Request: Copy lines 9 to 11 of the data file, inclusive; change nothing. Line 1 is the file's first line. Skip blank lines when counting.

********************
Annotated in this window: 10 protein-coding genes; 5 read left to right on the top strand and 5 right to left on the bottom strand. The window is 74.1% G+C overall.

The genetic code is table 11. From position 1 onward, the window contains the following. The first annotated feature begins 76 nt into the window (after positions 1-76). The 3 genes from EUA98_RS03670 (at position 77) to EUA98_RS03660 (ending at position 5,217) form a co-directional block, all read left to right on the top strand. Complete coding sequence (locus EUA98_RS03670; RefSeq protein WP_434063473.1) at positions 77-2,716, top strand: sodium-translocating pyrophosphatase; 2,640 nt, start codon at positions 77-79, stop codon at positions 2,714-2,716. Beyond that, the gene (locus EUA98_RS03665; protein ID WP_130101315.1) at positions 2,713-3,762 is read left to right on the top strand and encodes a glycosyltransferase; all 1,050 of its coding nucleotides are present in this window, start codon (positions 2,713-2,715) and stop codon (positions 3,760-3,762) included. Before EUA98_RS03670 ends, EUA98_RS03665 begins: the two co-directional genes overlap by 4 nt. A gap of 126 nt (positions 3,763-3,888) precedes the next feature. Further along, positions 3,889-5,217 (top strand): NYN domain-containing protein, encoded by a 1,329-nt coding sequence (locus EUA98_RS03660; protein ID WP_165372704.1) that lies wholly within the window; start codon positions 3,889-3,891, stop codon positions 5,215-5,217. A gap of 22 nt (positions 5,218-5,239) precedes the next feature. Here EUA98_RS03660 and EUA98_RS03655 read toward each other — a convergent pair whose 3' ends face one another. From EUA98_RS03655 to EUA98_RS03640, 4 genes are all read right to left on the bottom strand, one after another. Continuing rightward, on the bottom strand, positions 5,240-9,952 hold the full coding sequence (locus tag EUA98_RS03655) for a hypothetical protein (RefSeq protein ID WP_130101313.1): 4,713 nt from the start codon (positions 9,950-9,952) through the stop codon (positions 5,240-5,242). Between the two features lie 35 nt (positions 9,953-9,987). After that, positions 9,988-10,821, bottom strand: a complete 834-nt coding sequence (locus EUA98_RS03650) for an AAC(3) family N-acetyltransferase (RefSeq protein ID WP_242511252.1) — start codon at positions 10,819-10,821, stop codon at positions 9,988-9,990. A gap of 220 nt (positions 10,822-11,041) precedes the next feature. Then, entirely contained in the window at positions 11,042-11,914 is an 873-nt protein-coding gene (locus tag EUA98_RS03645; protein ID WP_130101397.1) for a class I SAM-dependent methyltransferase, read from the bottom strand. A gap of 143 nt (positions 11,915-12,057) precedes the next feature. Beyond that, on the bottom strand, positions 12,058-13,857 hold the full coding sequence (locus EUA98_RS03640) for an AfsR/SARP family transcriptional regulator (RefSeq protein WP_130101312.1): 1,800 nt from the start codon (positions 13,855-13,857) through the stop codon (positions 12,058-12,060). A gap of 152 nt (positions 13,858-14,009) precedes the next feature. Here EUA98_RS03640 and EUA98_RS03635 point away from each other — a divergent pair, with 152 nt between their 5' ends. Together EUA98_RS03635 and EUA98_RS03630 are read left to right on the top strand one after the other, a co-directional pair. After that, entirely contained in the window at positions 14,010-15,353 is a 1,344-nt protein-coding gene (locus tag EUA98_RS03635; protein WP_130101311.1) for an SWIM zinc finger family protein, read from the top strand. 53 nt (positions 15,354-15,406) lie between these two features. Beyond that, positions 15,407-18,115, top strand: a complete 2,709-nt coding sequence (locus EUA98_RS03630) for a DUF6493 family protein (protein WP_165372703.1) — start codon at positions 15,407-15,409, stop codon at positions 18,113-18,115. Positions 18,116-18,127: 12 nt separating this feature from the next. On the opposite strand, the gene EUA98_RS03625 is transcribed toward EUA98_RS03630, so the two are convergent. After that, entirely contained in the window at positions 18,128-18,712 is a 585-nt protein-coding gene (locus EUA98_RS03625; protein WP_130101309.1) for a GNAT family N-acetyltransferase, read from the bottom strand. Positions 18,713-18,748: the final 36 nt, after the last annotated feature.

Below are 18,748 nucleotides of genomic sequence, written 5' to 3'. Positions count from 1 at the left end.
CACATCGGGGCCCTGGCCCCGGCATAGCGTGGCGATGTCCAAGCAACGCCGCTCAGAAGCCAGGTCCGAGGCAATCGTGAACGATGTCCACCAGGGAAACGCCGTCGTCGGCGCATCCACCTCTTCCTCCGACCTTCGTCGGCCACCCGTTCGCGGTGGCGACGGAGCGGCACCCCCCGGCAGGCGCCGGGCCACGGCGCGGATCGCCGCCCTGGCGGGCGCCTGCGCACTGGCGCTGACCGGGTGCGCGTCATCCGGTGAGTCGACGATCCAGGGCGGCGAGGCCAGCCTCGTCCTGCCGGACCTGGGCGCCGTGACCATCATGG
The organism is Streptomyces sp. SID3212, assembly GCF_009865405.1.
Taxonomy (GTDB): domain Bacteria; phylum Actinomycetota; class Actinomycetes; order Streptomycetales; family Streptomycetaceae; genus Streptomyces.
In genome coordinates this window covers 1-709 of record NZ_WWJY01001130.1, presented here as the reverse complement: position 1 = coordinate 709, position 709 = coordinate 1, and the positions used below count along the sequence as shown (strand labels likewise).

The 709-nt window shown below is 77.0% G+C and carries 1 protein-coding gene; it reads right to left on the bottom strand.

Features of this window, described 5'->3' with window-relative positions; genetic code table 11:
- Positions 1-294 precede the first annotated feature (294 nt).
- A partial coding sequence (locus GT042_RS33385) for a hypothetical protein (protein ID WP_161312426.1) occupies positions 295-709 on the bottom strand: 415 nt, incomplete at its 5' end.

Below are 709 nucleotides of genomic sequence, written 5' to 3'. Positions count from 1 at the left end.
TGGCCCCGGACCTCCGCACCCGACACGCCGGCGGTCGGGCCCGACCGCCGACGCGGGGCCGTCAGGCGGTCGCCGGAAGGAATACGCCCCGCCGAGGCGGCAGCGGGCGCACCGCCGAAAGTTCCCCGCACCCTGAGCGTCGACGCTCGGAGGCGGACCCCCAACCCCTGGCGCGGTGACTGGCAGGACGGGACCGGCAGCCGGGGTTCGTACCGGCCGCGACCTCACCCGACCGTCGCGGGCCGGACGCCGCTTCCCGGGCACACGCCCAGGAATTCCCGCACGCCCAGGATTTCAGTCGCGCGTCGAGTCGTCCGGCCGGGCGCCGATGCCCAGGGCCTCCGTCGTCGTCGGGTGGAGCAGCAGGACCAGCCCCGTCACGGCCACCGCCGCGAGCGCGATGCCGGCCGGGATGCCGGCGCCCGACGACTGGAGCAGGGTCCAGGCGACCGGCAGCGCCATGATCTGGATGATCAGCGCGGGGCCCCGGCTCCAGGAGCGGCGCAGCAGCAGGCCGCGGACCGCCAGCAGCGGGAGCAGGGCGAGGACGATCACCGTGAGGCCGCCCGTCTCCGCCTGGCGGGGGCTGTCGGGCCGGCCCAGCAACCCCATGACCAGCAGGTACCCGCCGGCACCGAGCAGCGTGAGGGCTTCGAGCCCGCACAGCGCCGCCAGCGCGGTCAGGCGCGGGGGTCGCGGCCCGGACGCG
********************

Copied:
Features of this window, described 5'->3' with window-relative positions; genetic code table 11:
- Positions 1-294 precede the first annotated feature (294 nt).
- A partial coding sequence (locus GT042_RS33385) for a hypothetical protein (protein ID WP_161312426.1) occupies positions 295-709 on the bottom strand: 415 nt, incomplete at its 5' end.